• Alan, I know. However, the LNP argued that, on the basis that there is doubt about Ferny Grove and that a potential ALP government with Wellington as a coalition partner needs Furner to be elected, that they should continue in a caretaker capacity. Furner will be returned as the MLA for Ferny Grove, and the Court of Disputed Returns will decide whether he will stay, or face a by-election. However, it is the job of the Governor to decide if Furner’s vote should be accepted in government formation.


      • I don’t see how the Governor, or anyone, can deny Furner a seat once a writ is returned with his name on it UNTIL the election is voided. Since Labor and Wellington have 45 votes on the floor, any government but Labor would loose control of the House. In that case, how can the Governor appoint anyone but a Labor Government?


      • ^This was in reaction to Alan’s “In other news, the ALP in Queensland has asked the governor to commission them to form government.”


  7. hd

    I say that is wrong. The governor gets to decide who should be commissioned to form a government. If the governor could include or exclude particular MPs you would again have a situation where the governor was substituting his own judgment for that of the parliament. An MP-selecting governor would be no more democratic than a chaos-ending governor.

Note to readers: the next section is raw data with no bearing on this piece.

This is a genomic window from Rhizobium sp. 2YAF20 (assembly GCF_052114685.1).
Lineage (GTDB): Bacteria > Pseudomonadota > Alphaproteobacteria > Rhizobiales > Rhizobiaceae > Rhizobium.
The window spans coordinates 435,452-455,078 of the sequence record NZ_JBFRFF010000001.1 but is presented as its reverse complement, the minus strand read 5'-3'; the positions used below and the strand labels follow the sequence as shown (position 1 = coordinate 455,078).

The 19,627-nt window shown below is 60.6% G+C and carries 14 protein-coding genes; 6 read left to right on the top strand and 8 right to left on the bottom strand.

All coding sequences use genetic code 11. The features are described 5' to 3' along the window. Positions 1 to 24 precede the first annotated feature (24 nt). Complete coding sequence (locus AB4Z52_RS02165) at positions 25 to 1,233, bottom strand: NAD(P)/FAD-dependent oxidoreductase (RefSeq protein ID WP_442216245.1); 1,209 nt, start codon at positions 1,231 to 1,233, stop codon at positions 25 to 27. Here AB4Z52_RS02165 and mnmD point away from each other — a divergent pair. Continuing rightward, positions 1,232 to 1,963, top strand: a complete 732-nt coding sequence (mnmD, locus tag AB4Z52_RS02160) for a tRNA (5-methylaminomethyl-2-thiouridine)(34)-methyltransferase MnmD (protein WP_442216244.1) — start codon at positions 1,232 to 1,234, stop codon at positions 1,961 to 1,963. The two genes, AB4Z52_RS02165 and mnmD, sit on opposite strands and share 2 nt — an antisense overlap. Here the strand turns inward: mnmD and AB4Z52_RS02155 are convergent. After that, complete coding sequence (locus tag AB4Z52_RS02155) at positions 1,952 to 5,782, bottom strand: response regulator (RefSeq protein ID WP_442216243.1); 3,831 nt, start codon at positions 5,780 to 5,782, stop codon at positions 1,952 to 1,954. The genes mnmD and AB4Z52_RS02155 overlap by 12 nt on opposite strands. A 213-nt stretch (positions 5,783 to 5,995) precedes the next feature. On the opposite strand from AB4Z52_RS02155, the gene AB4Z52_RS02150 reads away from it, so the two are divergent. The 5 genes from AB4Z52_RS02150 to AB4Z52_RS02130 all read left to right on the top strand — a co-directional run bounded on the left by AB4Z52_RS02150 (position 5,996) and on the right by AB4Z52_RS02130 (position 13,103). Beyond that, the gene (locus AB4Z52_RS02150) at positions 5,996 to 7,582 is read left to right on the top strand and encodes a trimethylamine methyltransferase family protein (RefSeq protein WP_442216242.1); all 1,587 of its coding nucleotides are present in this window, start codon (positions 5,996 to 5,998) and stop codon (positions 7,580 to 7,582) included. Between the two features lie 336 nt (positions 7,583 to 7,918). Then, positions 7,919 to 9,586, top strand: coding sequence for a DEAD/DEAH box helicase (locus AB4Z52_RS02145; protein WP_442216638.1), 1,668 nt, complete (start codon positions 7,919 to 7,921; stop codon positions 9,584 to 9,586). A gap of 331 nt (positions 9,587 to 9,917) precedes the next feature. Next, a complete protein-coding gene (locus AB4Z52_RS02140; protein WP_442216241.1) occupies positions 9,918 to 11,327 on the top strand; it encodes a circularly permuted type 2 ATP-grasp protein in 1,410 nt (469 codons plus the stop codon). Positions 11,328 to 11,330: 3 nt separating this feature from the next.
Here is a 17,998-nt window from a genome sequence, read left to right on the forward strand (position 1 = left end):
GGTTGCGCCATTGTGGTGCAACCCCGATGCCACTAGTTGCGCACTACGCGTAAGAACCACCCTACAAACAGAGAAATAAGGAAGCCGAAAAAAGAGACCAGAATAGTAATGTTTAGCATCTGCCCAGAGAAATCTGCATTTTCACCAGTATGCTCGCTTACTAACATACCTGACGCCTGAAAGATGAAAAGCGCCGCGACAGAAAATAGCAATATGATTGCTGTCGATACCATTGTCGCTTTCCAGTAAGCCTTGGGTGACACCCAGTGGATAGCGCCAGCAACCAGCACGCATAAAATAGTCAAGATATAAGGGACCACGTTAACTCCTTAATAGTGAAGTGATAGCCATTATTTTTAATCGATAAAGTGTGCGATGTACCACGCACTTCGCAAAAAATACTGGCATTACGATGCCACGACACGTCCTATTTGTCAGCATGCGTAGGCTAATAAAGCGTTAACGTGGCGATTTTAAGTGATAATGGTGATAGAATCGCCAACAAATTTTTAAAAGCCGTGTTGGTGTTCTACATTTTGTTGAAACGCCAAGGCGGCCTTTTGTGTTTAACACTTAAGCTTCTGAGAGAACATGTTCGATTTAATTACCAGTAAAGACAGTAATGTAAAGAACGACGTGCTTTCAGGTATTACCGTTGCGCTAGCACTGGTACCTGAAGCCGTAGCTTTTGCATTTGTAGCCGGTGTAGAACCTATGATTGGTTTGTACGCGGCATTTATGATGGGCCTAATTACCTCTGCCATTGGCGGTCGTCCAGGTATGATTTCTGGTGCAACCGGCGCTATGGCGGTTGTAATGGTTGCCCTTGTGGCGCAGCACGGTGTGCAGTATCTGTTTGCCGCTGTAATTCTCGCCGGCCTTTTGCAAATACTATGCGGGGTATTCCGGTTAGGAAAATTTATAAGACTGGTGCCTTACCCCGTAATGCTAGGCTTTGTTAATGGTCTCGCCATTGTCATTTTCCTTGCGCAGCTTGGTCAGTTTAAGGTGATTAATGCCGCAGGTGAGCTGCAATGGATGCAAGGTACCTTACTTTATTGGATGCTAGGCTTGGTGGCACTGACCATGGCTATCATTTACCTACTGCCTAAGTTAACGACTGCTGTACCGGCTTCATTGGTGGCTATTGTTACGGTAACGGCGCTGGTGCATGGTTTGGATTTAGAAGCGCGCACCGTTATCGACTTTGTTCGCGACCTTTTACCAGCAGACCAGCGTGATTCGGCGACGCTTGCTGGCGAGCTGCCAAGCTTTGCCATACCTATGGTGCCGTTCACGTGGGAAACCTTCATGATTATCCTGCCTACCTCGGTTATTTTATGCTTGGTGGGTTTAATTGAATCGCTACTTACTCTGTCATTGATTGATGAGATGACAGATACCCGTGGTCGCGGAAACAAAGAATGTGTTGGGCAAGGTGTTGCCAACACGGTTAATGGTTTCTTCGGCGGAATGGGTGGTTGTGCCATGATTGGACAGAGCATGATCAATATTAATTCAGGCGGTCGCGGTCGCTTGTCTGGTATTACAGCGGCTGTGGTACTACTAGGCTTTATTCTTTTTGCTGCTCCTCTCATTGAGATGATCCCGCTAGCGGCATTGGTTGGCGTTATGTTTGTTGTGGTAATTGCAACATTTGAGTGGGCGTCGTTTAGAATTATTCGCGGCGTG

The test for a new premier is whether they can secure confidence from the assembly, not whether they can secure confidence from a subset of MPs designated by the governor.


      • Absolutely. You’d think this was not a good time for the LNP to be showing they’ve learnt nothing and forgotten nothing.


  8. John Quiggin on ‘reform’ and recent elections

    More importantly, the 1980s agenda has nothing to offer on the big issues of the 21st century, including climate change, the information economy, growing inequality and the instability of the global financial system as reflected in the GFC and its aftermath. The advocates of “reform” are all over the shop on these issues, but most are to be found on the wrong side: spouting climate denial, supporting strong intellectual property, supporting policies that exacerbate inequality and ignoring the disastrous failures of the financial system.

    Note that paragraph describes a number of recent ALP governments and leaders as cogently as it describes LNP governments and leaders.


  9. Antony Green confirms that the ALP victory is, in large part, a result of greatly increased preference flows compared with the 2012 Queensland election. That will be unhappy news for the LNP in NSW where OPV also applies.

    And while the state waits to find out the meaning of the viceregal tweet that a premier will be commissioned once the seats are declared, Prof Graeme Orr has commented that the somewhat novel LNP doctrine of no government until any disputed returns are resolved would be a perverse incentive for the nomination of disqualified candidates in marginal seats at future elections.